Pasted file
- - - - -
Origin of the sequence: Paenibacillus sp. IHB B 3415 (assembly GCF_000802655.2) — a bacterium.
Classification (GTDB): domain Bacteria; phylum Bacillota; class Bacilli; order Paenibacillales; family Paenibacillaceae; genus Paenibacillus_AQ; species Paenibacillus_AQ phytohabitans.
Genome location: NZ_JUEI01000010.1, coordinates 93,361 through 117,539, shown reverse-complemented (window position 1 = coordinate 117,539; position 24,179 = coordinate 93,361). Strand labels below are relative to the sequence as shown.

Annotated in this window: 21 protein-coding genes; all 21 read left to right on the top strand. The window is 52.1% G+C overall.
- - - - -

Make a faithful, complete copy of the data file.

Origin of the sequence: Paenibacillus sp. IHB B 3415 (assembly GCF_000802655.2) — a bacterium.
Classification (GTDB): domain Bacteria; phylum Bacillota; class Bacilli; order Paenibacillales; family Paenibacillaceae; genus Paenibacillus_AQ; species Paenibacillus_AQ phytohabitans.
Genome location: NZ_JUEI01000010.1, coordinates 93,361 through 117,539, shown reverse-complemented (window position 1 = coordinate 117,539; position 24,179 = coordinate 93,361). Strand labels below are relative to the sequence as shown.

Annotated in this window: 21 protein-coding genes; all 21 read left to right on the top strand. The window is 52.1% G+C overall.